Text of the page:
Antisocial Personality Disorder


Antisocial Personality Disorder is the name of a Personality Disorder that is characterised by a long term pattern of disregard of others, a history of crime, impulsive and aggressive behaviour. The disorder is part of the ‘Dramatic, Emotional and Erratic’ cluster of personality disorders. Antisocial personality disorder is often associated with psychopathy and sociopathy – with an overlap exhibited. This article provides a general look at this disorder.


People with this disorder typically have several run-ins with law enforcement



A person with Antisocial Personality Disorder will typically:

  • Have a complete disregard for morals and social norms.
  • Not respect the rights and feelings of others.
  • Happily exploit others for their own gain.
  • Be arrogant.
  • Lack remorse for harmful actions.
  • Be irresponsible.
  • Exhibit impulsive and reckless behaviour.
  • They will often suffer from substance abuse or addiction.
  • Have a criminal record.
  • Have problems in making friends.
  • Behave in a manner which offends or is unpleasant for others.
  • Get bored easily.
  • Behave aggressively.
  • Have been diagnosed with Conduct Disorder as a youth.



It is not entirely known what causes Antisocial personality disorder. It is believed a combination of genetic and environmental factors contribute to its onset. Individuals who have a parent who has the disorder or is an addict are more at risk of developing the disorder. Children can easily act in the same way an adult does – and therefore witnessing antisocial behaviour can be damaging. Certain genes have been shown to be involved with the disorder. Neglect or other maltreatment during childhood can also lead to its onset. Traumatic events can also contribute to the disorder. Some chemicals in the brain can become unbalanced by such events, which again can cause the disorder. Cruelty to animals during childhood is often a sign of the development of the disorder. More males are diagnosed than females.



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If you suspect you have a personality disorder, it is generally advisable to see your GP. It is likely that they will refer you to a specialist. This specialist will perform a diagnosis – which will involve asking you several questions about your condition and the impact it has had on your life. Generally, the clinician will use guidelines from the American Psychiatric Association to confirm a diagnosis. There has been some controversy over its suitability for making a diagnosis. The guidelines state a diagnosis can be made if:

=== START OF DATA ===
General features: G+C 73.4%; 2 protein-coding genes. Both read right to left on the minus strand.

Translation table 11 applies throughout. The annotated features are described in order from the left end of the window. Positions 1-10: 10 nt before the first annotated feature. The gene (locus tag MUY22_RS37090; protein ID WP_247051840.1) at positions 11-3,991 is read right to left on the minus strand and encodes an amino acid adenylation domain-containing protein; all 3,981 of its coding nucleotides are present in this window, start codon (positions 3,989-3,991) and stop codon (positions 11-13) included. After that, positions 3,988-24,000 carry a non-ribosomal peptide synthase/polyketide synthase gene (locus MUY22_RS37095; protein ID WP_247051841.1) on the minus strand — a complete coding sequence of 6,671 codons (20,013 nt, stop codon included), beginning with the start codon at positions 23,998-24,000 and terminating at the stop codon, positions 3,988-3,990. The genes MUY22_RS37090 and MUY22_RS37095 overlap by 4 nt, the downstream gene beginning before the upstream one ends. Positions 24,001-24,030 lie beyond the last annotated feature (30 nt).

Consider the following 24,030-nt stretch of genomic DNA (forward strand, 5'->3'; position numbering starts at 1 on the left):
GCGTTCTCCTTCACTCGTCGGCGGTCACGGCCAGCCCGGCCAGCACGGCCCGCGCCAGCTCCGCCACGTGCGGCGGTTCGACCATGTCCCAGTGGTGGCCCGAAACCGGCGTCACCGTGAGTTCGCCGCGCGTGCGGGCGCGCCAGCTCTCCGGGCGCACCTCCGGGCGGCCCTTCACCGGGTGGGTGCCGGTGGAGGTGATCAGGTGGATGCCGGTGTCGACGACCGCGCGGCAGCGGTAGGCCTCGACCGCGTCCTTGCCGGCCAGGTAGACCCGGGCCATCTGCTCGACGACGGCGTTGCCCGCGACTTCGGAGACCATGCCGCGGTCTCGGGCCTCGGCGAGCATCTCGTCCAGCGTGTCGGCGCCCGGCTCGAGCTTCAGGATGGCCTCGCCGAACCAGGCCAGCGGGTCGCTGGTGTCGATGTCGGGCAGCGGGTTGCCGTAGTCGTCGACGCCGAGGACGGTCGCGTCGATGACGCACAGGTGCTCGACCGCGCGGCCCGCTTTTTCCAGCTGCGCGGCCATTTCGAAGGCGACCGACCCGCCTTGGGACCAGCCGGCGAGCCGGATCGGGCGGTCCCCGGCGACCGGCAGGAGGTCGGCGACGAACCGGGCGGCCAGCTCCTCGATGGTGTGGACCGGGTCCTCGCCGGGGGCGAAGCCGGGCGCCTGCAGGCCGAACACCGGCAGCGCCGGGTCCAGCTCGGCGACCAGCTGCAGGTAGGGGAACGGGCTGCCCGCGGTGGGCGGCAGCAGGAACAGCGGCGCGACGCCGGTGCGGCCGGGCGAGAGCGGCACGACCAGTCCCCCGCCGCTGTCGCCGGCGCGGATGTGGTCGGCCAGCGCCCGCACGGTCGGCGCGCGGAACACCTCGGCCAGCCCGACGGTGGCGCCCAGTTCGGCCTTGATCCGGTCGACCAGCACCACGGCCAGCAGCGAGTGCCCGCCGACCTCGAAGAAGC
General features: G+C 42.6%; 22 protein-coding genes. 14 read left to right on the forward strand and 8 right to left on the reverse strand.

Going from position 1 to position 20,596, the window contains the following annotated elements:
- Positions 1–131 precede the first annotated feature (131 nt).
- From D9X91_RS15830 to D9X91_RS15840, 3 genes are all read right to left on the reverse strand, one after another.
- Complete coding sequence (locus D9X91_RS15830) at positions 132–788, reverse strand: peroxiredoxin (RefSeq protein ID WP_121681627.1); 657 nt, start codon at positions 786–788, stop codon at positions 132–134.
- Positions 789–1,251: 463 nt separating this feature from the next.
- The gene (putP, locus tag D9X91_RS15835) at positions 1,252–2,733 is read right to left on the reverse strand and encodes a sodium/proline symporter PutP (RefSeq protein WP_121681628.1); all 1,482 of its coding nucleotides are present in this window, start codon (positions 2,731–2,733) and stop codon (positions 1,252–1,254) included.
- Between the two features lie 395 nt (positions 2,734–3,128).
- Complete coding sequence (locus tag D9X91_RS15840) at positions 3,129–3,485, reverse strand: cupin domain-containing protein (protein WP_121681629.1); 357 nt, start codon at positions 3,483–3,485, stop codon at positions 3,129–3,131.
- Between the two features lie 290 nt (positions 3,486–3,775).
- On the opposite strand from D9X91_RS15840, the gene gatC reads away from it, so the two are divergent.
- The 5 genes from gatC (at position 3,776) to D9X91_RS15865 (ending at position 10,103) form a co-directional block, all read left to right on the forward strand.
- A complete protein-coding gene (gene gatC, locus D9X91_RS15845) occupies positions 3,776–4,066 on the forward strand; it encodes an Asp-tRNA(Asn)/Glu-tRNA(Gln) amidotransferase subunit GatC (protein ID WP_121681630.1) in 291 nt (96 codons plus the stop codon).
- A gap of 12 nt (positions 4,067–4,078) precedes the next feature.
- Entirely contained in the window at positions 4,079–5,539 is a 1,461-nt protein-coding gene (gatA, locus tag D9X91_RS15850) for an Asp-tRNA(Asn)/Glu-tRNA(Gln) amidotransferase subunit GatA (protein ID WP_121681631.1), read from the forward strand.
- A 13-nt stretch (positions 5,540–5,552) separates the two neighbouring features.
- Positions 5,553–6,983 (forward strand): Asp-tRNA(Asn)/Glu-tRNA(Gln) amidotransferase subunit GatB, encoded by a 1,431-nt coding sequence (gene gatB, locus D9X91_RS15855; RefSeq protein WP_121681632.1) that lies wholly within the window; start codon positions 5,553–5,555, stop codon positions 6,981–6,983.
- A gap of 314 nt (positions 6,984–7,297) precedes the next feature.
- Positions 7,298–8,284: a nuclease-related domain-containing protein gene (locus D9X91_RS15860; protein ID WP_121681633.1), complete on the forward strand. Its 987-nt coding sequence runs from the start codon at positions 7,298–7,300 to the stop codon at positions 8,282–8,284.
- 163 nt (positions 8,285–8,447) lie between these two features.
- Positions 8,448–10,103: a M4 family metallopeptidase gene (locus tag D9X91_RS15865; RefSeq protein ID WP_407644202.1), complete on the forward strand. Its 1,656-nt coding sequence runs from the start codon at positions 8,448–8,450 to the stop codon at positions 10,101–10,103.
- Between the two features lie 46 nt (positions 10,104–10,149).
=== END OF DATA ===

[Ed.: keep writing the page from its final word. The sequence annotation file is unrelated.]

• The individual has a pervasive pattern of disregard for and violation of the rights of others – occurring since the age of 15 years, is at least 18, had conduct disorder as a teenager and has not got Schizophrenia. AND at least three of the following:


  1. The individual fails to conform to social norms in terms of abiding by the law as opposed to acting in a way that are grounds for arrest.
  2. They frequently deceive others. This is often achieved by lying, using aliases or conning others.
  3. Exhibit impulsivity – and not planning ahead.
  4. Are irritable and very aggressive – indicated by involvement in physical fights or assaults.
  5. Have a reckless disregard for the safety of others or their self.
  6. Are irresponsible consistently – such as failing to maintain a job or honour financial obligations.
  7. Has a lack of remorse, including being indifferent to hurting or mistreating someone.


Source: American Psychiatric Association (2000). “Diagnostic criteria for 301.7 Antisocial Personality Disorder”. BehaveNet. Diagnostic and Statistical Manual of Mental Disorders, Fourth Edition, Text Revision. Retrieved 8 July 2013.



Antisocial Personality Disorder is one of the most difficult personality disorders to treat. As individuals with this disorder don’t tend to have remorse, it can make it difficult for the individual to see the consequences to others of their antisocial actions. Even in cases where the individual appears to be committed to therapy, they can sometimes be manipulating clinicians and family into believing this. Many people with this disorder are imprisoned. Therefore, the justice system is responsible for treatment for many people – as part of an individual’s imprisonment. However, success rates are low – especially due to the aggressive and antisocial attitude of an individual with the disorder. There is no medication licensed to treat this disorder. However, traits such as aggressiveness and impulsiveness can be managed – usually by an antipsychoticantidepressant or mood stabiliser.



Other Personality Disorders: